ID: 14412

Greaves are essential part of any leg harness. Also known as “grêves” (French), “beinröhren” (German) or “schinieri” (Italian). Brigandine greaves reinforced with steel plates. Shin is totally protected from all sides. Armor is equipped with leather straps and steel buckles. Brigandine armor has good adjusting because of its spesial construction. Steel elements provides excellent protective

ID: 14603

Please notice, that measurements should be with padding/gambeson.

ID: 14602

Main part of the XIV century was a time of numbers of experiments in plate armor developing. Though different materials were in use till the end of the XIV century, starting approximately from 1350 year steel and iron began to displace all of them. In Italy and especially in Germany blacksmiths created plenty of various

ID: 14605

All commonly used parts of the medieval armor (protection of the head, arms, torso, legs) have been designed by the first half of the XIV century. During the last half of century  just a small quantity of the “new” details and elements have been added. By the XV century the armors completely became as we know them

ID: 14604

The history of the leg armor it’s the story of how the chainmail stockings transformed into the full plate leg harness. The first element appeared in the XII century. It was a simple knee protection: round dished metal scale sewed upon the leather. At the beginning of the XIV century the hauberk was getting shorter

ID: 14601

Brigandine legs consists of cuissards, articulated knees and greaves. Brigandine legs additionally reinforced with steel plates. Articulated knees are joint with cuisses by rivets, it’s one piece – no holes, no leather laces. Brigandine legs have leather points on the top and are equipped with leather straps and steel buckles. Thigh is well protected from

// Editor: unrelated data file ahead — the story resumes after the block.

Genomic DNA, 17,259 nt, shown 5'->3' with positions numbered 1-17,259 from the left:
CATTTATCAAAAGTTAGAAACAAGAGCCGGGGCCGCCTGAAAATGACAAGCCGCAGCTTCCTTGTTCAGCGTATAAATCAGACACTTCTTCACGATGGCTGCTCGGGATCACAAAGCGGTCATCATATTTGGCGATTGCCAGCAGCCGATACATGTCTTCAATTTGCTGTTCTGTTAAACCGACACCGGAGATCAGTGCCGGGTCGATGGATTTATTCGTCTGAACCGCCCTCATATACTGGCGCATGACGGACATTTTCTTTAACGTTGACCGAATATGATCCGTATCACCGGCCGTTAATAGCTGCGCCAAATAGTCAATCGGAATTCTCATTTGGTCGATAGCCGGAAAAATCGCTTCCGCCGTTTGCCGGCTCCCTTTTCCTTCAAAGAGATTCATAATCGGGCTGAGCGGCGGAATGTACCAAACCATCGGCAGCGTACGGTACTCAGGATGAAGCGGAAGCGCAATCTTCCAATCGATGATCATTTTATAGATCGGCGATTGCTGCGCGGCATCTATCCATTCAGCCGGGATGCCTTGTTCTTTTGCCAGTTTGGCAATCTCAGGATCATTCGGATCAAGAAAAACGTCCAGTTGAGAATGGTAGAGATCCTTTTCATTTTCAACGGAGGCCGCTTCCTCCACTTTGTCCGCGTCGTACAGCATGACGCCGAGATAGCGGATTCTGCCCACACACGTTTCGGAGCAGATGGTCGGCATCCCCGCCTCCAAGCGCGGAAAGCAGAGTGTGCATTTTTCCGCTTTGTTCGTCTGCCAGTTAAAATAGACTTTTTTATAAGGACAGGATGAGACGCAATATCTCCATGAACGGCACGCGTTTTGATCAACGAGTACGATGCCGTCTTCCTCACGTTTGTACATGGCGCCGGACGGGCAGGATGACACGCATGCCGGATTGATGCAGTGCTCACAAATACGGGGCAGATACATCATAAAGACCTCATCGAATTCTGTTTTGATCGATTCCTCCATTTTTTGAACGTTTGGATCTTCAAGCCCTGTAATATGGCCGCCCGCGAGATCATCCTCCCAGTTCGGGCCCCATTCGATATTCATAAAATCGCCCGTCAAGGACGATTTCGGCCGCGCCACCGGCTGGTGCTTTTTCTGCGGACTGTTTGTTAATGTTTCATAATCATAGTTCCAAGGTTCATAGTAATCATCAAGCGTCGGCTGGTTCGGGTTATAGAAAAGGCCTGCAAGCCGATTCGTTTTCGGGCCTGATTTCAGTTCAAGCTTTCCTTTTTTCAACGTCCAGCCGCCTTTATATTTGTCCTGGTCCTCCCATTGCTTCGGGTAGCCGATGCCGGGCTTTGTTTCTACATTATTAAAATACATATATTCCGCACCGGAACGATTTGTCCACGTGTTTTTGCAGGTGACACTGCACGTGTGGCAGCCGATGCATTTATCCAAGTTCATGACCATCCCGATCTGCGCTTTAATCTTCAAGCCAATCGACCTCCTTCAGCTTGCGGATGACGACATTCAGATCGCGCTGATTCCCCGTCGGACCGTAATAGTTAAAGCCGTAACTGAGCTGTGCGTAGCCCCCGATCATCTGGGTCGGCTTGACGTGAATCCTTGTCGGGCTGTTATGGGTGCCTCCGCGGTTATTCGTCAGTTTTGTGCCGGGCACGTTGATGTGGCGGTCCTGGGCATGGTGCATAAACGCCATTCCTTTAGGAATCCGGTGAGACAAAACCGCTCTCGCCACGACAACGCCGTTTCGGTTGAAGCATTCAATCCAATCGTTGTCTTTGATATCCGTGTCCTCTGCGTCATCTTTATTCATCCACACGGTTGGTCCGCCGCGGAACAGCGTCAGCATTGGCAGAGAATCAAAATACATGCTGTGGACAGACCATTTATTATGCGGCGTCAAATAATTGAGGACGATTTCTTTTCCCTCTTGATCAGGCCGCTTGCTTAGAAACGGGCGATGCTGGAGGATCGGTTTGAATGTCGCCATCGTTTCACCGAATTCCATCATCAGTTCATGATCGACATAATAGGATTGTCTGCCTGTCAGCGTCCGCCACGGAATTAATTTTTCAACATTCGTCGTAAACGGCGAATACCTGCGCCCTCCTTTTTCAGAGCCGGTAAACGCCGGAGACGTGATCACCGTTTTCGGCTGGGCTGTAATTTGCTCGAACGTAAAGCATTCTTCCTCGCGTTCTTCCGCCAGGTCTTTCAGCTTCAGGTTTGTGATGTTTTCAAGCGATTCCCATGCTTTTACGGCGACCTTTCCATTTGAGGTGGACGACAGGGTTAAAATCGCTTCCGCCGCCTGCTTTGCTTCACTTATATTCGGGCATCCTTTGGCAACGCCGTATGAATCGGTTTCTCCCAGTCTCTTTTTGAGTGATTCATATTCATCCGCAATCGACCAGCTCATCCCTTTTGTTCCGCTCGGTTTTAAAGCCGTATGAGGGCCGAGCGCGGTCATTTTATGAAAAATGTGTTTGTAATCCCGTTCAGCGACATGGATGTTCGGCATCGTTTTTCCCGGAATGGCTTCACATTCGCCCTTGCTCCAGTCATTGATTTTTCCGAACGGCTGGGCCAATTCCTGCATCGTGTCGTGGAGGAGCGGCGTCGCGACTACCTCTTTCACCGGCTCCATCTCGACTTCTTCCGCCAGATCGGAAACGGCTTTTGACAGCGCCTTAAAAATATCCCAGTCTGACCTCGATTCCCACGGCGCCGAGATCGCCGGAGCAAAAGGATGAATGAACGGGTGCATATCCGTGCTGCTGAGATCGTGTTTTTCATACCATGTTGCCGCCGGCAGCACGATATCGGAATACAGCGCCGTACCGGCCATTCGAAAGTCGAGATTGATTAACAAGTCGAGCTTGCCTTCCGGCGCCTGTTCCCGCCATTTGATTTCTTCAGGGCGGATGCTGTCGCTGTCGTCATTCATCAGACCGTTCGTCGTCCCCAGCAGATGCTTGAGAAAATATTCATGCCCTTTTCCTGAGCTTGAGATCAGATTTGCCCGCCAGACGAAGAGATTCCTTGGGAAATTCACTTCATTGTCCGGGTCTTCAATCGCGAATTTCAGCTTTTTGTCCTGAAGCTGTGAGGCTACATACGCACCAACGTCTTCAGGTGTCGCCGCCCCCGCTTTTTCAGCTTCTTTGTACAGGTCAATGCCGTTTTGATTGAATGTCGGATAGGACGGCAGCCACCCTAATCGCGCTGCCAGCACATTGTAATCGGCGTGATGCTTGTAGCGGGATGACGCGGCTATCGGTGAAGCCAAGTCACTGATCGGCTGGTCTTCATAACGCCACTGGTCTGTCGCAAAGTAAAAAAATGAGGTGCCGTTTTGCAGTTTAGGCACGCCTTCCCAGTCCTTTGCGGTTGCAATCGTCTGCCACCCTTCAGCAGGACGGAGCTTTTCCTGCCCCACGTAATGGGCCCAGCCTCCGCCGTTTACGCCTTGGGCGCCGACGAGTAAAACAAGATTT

ID: 11115

The bascinet was the most commonly used helm in the Middle Ages. Beginning in the XIV century and continuing into the XV century, the bascinet began to develop different features. For example, from approximately 1360 – 1370, the bascinet acquired a new type of visor connection called the “Klappvisor”. This fully visored style of bascinet

ID: 11101

The bascinet is the most popular European medieval helmet. It has a variety of skull-forms and types of visor and is arguably the most important piece in a set of armor. The Klappvisier was the result of many permutations over the life of the bascinet. Historical sources indicate that beginning in the XIV century all

ID: 14210

This model of leg armor is based on medieval plate legs typical for the late XIV – early XV century. During the armor evolution the leg protection was changed from its early forms to the functional articulated plate armor. And it’s the most essential points are: hip plate is made from one metal sheet; it’s

ID: 14206

When you’re deciding on your battle equipment, the choice of the articulated plate armor is of the utmost importance. After all, the thigh piece of armor takes the most severe blows. You raise your shield over your head and there’s nothing left for your opponent to hit than your high leg armor. Therefore, you’d want

ID: 14606

In Medieval Europe the full leg armor protection usually consisted of the cuissardes (thigh protection), kneecaps, greaves ( shin protection) and sabatons (feet protection). The completed leg harness was an essential part of the full plate armor. It developed from the formed metal plate that served as the knee protection. Knees were the most important

ID: 11109

Bascinet shaped helmets with a flat face visor are by far the most popular amongst sportsmen engaged in medieval full contact combat in both buhurt and duel categories under HMB, IMCF and SCA regulations. The bascinet was developed from a helmet that looked like a small hat. Medieval knights wore it under a much heavier